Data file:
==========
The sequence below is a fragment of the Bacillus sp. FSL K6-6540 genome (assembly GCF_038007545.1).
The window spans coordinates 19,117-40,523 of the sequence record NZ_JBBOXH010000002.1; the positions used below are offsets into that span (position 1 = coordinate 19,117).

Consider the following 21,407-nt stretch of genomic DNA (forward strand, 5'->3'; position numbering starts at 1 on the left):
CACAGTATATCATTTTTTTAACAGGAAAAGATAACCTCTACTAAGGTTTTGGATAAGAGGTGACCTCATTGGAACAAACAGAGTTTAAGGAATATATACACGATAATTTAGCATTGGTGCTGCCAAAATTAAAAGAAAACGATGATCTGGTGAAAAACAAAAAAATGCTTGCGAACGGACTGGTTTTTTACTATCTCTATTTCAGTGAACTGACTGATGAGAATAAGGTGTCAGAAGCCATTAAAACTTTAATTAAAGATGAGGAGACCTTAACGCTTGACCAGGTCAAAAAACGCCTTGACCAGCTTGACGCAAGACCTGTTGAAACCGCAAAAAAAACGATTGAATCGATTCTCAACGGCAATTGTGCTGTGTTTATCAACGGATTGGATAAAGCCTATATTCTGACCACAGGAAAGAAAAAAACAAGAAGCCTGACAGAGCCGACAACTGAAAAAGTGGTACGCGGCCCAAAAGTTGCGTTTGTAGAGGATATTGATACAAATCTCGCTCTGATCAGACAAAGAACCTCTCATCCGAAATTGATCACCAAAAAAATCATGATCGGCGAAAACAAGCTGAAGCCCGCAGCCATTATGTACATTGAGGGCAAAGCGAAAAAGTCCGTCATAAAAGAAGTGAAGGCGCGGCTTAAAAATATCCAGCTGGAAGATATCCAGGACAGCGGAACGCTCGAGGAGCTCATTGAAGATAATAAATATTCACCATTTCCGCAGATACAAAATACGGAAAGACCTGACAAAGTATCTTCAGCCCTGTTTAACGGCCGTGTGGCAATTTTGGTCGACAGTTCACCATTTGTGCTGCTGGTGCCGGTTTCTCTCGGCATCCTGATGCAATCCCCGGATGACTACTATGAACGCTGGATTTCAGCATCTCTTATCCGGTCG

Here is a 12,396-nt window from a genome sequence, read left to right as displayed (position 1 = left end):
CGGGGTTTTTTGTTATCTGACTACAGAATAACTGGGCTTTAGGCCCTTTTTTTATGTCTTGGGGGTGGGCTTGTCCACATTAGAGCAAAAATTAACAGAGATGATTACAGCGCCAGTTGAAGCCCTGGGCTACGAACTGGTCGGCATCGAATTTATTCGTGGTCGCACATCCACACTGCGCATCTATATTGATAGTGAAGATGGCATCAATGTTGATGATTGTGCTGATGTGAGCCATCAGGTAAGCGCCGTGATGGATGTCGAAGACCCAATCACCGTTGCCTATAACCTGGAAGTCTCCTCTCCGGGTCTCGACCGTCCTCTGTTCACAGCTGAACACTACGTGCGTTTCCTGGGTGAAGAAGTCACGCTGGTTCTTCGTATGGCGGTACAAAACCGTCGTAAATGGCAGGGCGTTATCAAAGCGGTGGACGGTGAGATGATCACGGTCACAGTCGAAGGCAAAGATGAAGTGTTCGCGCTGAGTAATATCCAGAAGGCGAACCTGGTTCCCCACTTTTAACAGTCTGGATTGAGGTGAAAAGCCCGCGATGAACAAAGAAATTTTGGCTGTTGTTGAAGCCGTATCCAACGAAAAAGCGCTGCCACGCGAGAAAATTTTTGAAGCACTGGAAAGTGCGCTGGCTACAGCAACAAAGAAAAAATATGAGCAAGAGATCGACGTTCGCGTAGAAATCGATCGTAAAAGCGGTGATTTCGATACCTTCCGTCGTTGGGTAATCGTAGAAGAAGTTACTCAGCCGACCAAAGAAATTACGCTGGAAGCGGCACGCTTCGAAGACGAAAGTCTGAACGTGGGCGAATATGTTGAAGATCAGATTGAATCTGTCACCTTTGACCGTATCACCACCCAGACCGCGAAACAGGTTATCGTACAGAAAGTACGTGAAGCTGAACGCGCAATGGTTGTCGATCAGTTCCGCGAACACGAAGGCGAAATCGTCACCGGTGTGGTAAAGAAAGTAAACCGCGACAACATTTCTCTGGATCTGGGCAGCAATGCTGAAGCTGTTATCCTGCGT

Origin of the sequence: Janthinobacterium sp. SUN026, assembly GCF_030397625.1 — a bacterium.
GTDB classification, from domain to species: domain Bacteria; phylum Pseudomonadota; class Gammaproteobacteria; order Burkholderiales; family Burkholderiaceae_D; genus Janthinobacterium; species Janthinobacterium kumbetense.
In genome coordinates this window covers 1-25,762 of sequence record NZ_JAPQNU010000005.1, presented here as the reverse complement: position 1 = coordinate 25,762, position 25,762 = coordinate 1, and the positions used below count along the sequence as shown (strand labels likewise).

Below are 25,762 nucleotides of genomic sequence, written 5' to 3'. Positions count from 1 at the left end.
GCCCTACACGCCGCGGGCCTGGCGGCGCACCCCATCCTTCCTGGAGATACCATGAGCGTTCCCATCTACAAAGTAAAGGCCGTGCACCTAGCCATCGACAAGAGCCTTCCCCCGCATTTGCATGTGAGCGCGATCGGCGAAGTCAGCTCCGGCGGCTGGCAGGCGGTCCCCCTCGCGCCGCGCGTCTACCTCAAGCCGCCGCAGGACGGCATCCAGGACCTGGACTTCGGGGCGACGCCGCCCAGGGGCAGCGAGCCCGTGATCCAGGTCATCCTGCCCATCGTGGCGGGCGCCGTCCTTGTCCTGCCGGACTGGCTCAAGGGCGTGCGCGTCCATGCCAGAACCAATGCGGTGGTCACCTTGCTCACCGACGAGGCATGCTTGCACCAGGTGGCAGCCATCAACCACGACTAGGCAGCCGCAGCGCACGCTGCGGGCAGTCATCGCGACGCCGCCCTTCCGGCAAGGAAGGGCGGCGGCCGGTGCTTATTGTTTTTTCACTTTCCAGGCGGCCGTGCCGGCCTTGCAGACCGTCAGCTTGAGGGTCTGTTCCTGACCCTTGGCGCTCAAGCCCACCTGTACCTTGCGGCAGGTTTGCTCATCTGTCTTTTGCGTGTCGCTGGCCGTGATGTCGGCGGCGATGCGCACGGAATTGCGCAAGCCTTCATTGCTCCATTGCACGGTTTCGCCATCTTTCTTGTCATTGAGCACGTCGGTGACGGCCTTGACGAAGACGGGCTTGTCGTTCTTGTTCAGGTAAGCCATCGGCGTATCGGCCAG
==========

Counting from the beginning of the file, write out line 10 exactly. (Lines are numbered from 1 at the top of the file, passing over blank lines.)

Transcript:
Below are 25,762 nucleotides of genomic sequence, written 5' to 3'. Positions count from 1 at the left end.